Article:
5. Viktor Dite says:

    i not using any of them beside firebug! Won't be an webdeveloper without firebug! Great Tool!

    For Coding TextWrangler is still the easiest an best for me!

  6. I started out with dreamweaver a few years ago and I really wanted to switch to coda.. But after a few days with it I just missed a few important features.

    I'll have a look into the rest of those apps! Thanks chris!

  7. Now I just need a Mac :P, way nicer apps than on PC

  8. Ibby says:

    awesome list! thanks Chris!

  9. MyFreeWeb says:

    I think anyone who writes markup should learn Emacs :)

    My screenshot: http://mfwb.us/sMSn

  10. Cyber Duck and TextWrangler make a good pairing if you don't need much code/css reference or extra fancy functionality etc. Both free too.

  11. Martin says:

    Great timing: I'm currently trying to make the choice between Espresso and Coda, I have used both as trials and enjoyed them both. Coda is a very complete kit, and Espresso is just a complete pleasure to use. At the moment I'm leaning towards Coda despite the price being significantly higher but I just can't bring myself to order it yet.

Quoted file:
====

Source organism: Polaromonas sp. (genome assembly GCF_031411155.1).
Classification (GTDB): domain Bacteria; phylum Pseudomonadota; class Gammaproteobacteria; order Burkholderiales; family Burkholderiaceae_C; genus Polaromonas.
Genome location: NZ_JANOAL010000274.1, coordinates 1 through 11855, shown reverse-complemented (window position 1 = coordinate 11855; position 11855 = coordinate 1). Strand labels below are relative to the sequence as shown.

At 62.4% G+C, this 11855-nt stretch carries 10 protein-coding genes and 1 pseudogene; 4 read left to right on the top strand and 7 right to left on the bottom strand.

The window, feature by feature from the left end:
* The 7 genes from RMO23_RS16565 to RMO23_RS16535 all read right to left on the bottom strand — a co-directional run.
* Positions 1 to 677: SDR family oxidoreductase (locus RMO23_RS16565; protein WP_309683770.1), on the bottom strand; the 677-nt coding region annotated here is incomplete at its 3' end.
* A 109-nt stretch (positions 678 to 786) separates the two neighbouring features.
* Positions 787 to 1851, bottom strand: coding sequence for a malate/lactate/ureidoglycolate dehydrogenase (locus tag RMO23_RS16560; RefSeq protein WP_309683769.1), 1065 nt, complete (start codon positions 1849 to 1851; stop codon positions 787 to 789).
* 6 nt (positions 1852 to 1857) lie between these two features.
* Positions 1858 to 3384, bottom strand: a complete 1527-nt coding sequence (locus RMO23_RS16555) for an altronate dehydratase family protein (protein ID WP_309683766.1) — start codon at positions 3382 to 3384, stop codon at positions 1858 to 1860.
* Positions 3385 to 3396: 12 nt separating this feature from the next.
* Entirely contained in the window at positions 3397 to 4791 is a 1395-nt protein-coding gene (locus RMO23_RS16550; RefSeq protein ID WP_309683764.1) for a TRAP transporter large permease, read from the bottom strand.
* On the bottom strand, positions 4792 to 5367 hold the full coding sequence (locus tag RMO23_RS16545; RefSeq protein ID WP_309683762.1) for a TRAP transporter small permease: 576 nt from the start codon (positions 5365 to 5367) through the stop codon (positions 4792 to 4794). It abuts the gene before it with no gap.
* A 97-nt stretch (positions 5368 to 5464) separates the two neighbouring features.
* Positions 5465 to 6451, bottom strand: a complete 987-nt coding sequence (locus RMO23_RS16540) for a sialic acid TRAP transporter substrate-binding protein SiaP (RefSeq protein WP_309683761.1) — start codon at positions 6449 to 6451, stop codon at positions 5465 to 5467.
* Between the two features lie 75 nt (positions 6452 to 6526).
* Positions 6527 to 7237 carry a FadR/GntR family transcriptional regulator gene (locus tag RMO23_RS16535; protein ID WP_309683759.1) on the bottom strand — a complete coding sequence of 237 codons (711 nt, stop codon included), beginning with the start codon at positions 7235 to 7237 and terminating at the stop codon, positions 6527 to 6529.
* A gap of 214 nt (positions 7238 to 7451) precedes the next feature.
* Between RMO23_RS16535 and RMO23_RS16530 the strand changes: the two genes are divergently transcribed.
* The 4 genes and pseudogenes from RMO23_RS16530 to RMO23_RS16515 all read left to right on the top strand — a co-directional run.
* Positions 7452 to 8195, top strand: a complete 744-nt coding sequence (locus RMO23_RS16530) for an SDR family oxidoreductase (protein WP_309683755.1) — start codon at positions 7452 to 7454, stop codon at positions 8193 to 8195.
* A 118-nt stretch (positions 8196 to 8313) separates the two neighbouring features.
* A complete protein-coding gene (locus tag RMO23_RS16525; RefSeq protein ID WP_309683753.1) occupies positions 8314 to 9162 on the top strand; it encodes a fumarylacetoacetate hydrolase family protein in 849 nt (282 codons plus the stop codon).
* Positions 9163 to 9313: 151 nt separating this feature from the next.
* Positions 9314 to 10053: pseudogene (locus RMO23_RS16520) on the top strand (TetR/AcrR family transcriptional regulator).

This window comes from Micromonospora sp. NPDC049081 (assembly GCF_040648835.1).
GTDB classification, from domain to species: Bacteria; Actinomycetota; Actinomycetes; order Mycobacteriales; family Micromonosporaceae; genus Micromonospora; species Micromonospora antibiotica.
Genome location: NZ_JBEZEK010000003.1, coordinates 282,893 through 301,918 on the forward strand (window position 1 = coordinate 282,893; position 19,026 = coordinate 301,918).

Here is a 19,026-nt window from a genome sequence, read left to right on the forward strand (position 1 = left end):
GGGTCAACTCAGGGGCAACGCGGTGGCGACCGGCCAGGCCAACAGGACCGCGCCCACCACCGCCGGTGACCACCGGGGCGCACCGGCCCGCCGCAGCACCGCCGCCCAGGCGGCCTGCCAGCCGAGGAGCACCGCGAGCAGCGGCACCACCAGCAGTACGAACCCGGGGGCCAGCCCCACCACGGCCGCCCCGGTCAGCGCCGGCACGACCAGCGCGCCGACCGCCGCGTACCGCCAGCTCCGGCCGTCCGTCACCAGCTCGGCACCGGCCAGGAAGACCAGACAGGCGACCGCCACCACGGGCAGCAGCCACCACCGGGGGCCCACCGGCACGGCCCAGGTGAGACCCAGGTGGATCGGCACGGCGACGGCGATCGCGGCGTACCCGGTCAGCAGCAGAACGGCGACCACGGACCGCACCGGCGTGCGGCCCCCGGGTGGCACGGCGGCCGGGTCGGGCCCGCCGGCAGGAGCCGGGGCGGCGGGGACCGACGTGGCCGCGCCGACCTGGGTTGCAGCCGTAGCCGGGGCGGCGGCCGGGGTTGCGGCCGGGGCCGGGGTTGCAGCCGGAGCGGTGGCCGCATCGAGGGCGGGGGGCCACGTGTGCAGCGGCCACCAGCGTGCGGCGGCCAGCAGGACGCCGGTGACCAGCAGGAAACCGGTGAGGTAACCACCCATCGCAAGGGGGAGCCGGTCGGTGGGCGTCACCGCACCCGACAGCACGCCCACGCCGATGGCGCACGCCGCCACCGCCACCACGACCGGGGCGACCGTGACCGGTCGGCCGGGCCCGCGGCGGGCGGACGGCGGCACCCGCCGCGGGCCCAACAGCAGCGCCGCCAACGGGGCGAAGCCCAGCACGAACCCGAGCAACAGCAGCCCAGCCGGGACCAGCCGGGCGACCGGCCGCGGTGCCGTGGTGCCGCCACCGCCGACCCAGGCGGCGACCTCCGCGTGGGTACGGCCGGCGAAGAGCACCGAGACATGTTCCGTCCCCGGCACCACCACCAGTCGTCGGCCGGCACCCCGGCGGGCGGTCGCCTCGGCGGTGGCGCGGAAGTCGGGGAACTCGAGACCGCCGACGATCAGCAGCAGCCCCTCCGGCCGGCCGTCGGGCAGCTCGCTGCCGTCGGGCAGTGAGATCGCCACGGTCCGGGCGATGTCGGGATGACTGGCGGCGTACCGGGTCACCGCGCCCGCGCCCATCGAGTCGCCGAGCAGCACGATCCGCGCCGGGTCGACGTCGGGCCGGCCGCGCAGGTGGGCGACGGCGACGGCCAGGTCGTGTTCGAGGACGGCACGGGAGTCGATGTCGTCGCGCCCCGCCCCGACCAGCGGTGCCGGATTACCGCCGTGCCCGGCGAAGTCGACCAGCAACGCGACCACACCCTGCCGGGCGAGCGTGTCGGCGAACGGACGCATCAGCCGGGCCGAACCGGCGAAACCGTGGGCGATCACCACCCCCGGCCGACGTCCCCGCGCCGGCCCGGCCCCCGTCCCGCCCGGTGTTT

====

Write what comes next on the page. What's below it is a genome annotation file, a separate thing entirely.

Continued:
12. James says:

    Go for coda, you will develop better practices in the long run and when you have to edit via nano in terminal it will not be daunting at all :)

  13. MrRayures says:

    I work on "Smultron" a simple and cool editor ^^).
    But before it was free nad now it's on the appstore (Not free…).

  14. Zach says:

    I just can't seem to leave my old favorite. Taco HTML ($24.95 USD) – http://tacosw.com/

  15. robca says:

    Rapidweaver
    realmacsoftware.com

    • Dutch says: